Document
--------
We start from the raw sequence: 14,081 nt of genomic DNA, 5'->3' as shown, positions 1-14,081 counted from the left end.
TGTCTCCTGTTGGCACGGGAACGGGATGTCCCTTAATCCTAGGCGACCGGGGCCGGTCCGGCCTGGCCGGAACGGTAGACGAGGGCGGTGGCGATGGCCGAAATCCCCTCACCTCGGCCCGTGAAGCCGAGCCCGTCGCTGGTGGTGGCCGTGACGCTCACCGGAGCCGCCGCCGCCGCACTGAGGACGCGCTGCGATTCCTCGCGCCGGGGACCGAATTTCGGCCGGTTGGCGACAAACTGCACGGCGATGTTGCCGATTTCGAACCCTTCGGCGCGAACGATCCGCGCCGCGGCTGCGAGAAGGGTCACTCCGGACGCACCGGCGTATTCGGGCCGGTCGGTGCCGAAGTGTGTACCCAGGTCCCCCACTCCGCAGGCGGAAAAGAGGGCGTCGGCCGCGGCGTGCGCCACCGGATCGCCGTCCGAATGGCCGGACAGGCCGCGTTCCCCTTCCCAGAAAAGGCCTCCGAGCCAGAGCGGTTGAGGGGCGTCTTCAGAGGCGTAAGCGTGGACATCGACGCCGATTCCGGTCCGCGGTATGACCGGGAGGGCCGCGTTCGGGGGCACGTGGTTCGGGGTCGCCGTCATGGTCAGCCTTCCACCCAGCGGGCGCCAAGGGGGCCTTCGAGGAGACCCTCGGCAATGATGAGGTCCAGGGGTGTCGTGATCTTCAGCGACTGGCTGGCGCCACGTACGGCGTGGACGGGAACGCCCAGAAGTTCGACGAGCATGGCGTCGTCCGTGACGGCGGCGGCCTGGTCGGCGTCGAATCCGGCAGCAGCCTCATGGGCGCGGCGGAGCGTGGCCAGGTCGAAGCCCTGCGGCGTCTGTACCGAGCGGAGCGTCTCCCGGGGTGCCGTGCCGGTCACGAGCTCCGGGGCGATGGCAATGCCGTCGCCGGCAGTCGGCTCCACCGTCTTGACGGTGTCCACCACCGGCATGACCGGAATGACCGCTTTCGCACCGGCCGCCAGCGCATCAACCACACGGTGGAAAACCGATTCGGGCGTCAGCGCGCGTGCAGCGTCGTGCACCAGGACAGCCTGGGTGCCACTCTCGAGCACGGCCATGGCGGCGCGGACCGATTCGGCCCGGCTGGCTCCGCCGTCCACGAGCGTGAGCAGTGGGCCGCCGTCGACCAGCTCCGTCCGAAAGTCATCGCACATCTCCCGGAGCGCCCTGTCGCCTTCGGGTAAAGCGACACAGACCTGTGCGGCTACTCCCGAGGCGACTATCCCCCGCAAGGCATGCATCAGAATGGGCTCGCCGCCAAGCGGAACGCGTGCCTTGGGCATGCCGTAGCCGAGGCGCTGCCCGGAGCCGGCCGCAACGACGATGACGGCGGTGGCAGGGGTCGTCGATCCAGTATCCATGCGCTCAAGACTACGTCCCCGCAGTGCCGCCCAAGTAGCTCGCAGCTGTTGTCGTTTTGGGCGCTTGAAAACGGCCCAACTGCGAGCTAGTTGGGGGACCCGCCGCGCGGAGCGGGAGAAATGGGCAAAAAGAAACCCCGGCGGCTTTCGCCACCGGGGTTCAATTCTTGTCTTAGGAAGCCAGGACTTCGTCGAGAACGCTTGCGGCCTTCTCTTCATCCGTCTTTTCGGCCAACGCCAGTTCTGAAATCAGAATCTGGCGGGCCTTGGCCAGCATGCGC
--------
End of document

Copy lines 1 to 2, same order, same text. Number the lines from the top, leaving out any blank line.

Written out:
We start from the raw sequence: 14,081 nt of genomic DNA, 5'->3' as shown, positions 1-14,081 counted from the left end.
TGTCTCCTGTTGGCACGGGAACGGGATGTCCCTTAATCCTAGGCGACCGGGGCCGGTCCGGCCTGGCCGGAACGGTAGACGAGGGCGGTGGCGATGGCCGAAATCCCCTCACCTCGGCCCGTGAAGCCGAGCCCGTCGCTGGTGGTGGCCGTGACGCTCACCGGAGCCGCCGCCGCCGCACTGAGGACGCGCTGCGATTCCTCGCGCCGGGGACCGAATTTCGGCCGGTTGGCGACAAACTGCACGGCGATGTTGCCGATTTCGAACCCTTCGGCGCGAACGATCCGCGCCGCGGCTGCGAGAAGGGTCACTCCGGACGCACCGGCGTATTCGGGCCGGTCGGTGCCGAAGTGTGTACCCAGGTCCCCCACTCCGCAGGCGGAAAAGAGGGCGTCGGCCGCGGCGTGCGCCACCGGATCGCCGTCCGAATGGCCGGACAGGCCGCGTTCCCCTTCCCAGAAAAGGCCTCCGAGCCAGAGCGGTTGAGGGGCGTCTTCAGAGGCGTAAGCGTGGACATCGACGCCGATTCCGGTCCGCGGTATGACCGGGAGGGCCGCGTTCGGGGGCACGTGGTTCGGGGTCGCCGTCATGGTCAGCCTTCCACCCAGCGGGCGCCAAGGGGGCCTTCGAGGAGACCCTCGGCAATGATGAGGTCCAGGGGTGTCGTGATCTTCAGCGACTGGCTGGCGCCACGTACGGCGTGGACGGGAACGCCCAGAAGTTCGACGAGCATGGCGTCGTCCGTGACGGCGGCGGCCTGGTCGGCGTCGAATCCGGCAGCAGCCTCATGGGCGCGGCGGAGCGTGGCCAGGTCGAAGCCCTGCGGCGTCTGTACCGAGCGGAGCGTCTCCCGGGGTGCCGTGCCGGTCACGAGCTCCGGGGCGATGGCAATGCCGTCGCCGGCAGTCGGCTCCACCGTCTTGACGGTGTCCACCACCGGCATGACCGGAATGACCGCTTTCGCACCGGCCGCCAGCGCATCAACCACACGGTGGAAAACCGATTCGGGCGTCAGCGCGCGTGCAGCGTCGTGCACCAGGACAGCCTGGGTGCCACTCTCGAGCACGGCCATGGCGGCGCGGACCGATTCGGCCCGGCTGGCTCCGCCGTCCACGAGCGTGAGCAGTGGGCCGCCGTCGACCAGCTCCGTCCGAAAGTCATCGCACATCTCCCGGAGCGCCCTGTCGCCTTCGGGTAAAGCGACACAGACCTGTGCGGCTACTCCCGAGGCGACTATCCCCCGCAAGGCATGCATCAGAATGGGCTCGCCGCCAAGCGGAACGCGTGCCTTGGGCATGCCGTAGCCGAGGCGCTGCCCGGAGCCGGCCGCAACGACGATGACGGCGGTGGCAGGGGTCGTCGATCCAGTATCCATGCGCTCAAGACTACGTCCCCGCAGTGCCGCCCAAGTAGCTCGCAGCTGTTGTCGTTTTGGGCGCTTGAAAACGGCCCAACTGCGAGCTAGTTGGGGGACCCGCCGCGCGGAGCGGGAGAAATGGGCAAAAAGAAACCCCGGCGGCTTTCGCCACCGGGGTTCAATTCTTGTCTTAGGAAGCCAGGACTTCGTCGAGAACGCTTGCGGCCTTCTCTTCATCCGTCTTTTCGGCCAACGCCAGTTCTGAAATCAGAATCTGGCGGGCCTTGGCCAGCATGCGC